The Danish city which hosted the 2019 World Cross Country Championships had more to offer runners than a few hills around an extreme cross country course.

The forested areas to the north and south of Aarhus’ city centre, together with the flat cycle paths around the lakes to the west, provide wonderful variety for those looking to get in the miles.

Brabrandstien and the lakes

The Brabrandstien cycle and pedestrian path forms a loop of approximately 20 kilometres around the Brabrand and Arslev Engsø lakes to the west of the city, along the first section of the Aarhus to Silkeborg hiking trail.

The trail starts just west of the city centre and can be accessed from the junction between Skovgaardsgade and Carl Blochs Gade; at the corner between Carl Blochs Gade and Thorvaldsengade; or off Vestre Ringgade by Søren Frichs Vej.

The first section runs along the narrow Aarhus river, before opening to beautiful views of lakes. Whether watching the rising sun glistening on the lakes’ calm surface, or watching fishing boats silhouetted against the setting sun, this is a lovely place to enjoy nature and the outdoors at any time of the day.

The wide, flat, paved surface makes it an ideal place for tempo workouts. And even if you don’t fancy the full loop, there are shorter loop options available, with river crossings before and between the lakes.

Marselisborg Forests

The 10 kilometre stretch of forested sand dunes south of the city centre provides a pleasant, slightly undulating playground for all outdoor enthusiasts.

Paved cycle paths run, for the most part, along the main road through the forest, providing a crossing-free route right from the entrance of the forest all the way to Moesgaard Strand.

There are also other paved paths and dirt trails criss-crossing the beech-tree forest, some offering surprising and ever-changing views of the harbour, and glimpses of the sheltered sandy coves below.

From the trails you can access the infamously hilly fields around the Moesgaard Museum which hosted the 2019 World Cross Country Championships.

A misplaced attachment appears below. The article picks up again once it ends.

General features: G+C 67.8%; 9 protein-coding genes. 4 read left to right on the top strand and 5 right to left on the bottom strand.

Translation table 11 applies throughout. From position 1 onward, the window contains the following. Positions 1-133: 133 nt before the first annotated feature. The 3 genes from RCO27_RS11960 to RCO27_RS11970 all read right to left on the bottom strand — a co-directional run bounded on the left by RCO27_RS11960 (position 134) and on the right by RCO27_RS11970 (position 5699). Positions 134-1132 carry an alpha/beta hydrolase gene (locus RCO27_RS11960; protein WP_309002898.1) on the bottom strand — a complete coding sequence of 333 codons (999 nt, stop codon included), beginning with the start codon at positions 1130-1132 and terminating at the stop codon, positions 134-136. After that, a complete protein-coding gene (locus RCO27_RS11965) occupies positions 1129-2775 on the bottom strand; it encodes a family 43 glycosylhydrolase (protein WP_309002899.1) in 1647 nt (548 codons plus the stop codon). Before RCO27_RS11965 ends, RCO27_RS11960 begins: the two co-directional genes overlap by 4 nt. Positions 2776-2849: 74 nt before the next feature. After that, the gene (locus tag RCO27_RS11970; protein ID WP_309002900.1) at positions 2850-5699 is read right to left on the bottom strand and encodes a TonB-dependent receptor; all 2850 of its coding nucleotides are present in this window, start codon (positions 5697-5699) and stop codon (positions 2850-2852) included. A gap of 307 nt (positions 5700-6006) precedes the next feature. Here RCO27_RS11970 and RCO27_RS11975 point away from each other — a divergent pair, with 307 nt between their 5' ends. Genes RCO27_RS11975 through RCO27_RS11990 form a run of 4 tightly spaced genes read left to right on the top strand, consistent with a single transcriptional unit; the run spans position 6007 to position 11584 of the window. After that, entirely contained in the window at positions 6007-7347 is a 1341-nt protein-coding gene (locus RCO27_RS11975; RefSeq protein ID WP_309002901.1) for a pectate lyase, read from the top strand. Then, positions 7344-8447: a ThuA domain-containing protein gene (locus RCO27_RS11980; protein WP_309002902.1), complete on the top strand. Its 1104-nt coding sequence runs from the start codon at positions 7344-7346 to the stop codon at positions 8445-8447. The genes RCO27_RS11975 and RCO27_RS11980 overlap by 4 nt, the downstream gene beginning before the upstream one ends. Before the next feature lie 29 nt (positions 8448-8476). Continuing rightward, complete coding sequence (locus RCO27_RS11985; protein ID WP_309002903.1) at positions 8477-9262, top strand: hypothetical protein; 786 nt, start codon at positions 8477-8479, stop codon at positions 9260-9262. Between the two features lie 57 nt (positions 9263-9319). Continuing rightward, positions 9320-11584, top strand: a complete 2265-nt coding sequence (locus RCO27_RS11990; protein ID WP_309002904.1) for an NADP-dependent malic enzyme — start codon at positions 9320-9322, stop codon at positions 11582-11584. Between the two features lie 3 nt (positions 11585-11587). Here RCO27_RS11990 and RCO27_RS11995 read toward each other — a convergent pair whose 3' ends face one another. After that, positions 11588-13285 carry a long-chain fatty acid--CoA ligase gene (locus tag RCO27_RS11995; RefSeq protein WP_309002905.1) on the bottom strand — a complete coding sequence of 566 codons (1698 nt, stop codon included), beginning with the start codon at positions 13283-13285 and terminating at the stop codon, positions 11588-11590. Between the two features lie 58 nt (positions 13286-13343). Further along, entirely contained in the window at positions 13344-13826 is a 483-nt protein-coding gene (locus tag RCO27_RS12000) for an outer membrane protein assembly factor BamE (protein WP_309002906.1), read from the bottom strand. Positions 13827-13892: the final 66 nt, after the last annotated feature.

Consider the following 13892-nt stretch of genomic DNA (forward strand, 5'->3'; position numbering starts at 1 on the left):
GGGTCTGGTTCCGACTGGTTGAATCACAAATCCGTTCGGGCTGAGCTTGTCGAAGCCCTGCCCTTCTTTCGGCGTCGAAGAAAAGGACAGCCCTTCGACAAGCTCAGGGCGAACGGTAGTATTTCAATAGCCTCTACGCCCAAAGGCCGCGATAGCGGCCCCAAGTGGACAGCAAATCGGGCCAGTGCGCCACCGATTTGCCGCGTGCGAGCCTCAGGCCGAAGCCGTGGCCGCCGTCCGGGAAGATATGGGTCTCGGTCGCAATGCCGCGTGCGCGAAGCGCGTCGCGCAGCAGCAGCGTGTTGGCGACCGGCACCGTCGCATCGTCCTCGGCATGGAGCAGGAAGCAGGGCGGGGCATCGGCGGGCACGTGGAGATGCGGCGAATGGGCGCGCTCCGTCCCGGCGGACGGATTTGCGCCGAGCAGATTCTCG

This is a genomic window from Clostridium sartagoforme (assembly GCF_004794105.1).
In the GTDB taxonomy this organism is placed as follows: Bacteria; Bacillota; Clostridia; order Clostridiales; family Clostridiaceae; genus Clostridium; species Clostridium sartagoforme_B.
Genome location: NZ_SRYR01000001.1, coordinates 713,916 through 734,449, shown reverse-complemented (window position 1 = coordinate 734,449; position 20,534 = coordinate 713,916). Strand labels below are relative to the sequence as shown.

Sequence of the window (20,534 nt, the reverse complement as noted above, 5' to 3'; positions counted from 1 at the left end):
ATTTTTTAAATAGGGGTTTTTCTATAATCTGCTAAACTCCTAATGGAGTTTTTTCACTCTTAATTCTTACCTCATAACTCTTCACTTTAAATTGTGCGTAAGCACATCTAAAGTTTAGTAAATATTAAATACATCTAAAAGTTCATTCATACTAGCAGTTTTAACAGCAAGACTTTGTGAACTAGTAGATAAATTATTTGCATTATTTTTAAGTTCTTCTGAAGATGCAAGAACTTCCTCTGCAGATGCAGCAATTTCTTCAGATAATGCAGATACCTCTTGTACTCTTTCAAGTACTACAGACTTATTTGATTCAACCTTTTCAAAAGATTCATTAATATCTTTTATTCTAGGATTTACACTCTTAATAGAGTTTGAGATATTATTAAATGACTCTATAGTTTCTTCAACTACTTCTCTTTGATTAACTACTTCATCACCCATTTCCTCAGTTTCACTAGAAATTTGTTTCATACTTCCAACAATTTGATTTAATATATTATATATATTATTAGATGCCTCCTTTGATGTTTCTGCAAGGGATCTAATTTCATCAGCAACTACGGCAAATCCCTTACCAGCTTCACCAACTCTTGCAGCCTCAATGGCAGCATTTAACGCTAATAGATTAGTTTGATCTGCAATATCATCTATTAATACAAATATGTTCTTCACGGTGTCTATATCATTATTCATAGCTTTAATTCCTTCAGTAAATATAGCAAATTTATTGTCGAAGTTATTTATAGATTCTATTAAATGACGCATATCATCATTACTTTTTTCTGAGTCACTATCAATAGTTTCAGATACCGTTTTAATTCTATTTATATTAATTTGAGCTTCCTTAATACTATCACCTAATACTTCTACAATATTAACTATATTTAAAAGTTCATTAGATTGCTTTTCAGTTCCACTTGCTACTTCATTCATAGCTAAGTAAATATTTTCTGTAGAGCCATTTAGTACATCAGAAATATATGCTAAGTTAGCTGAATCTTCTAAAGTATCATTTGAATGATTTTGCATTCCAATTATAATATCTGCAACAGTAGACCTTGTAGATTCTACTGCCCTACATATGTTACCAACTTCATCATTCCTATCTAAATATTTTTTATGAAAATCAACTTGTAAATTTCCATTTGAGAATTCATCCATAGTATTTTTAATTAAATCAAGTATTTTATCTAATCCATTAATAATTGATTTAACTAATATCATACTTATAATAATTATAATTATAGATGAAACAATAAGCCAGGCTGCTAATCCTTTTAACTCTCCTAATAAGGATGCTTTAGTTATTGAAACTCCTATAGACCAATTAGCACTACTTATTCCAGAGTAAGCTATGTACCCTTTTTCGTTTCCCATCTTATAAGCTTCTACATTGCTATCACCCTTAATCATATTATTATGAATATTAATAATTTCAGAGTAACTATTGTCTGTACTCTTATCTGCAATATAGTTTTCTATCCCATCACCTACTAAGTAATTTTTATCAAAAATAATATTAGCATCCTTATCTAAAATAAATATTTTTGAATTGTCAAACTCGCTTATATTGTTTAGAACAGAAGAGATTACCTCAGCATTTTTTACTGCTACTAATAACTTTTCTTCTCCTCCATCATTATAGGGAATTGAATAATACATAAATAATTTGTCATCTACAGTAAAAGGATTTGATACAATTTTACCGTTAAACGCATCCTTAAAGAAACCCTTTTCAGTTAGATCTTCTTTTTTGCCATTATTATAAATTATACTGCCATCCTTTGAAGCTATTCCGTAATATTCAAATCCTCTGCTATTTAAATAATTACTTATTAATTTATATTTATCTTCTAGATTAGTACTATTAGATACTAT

Climb the slanted roof of the museum to get some perspective of the challenge competitors faced on their way to glory and to enjoy great views of the surrounding area.

Photo: Lone Dybdal

Other options

Those staying to the north of the city will find pleasant forest trails around Riis Skov, a wooded area, which, like Marselisborg forests, runs along the coast. The route around the perimeter is approximately five kilometres.

The Botanic Gardens, close to Den Gamble By, one of the city’s main attractions, is considerably smaller than the other options but makes a pleasant extension to the Brabrandstien when not overrun with families and other users at the weekend.

The weekly Brabrand ParkRun, held at 9am on Saturday mornings, is located approximately 3km west of the city centre. The Aarhus Half Marathon is held in late June each year.

While you’re there

Among the top thing to do in Aarhus are dining in the characterful Street Food Market near Dokk1, the city’s new library; exploring Danish cultural history at Den Gamble By (the old town), an outdoor living folk museum with original buildings from all over Denmark; and visiting the many other museums and galleries around the city.

You can enjoy 360 degree views the city through the multi-coloured circular walkway atop the ARoS Art Museum and get up close to a herd of deer at the Marselisborg Deer Park.

Thrill-seekers are well catered for at the Tivoli Friheden Amusement Park. And there’s always the great outdoors, which can be explored by foot or on two wheels.

Further afield, the towns of Silkeborg and Skanderborg, linked by hiking trails through forests and along lake shores, are both worth a visit.

About the author
Elizabeth Egan is a consultant Performance Lifestyle Practitioner, the author of Notes from Higher Grounds: An Altitude Training Guide for Endurance Athletes, and a keen runner who loves exploring running routes around the world.

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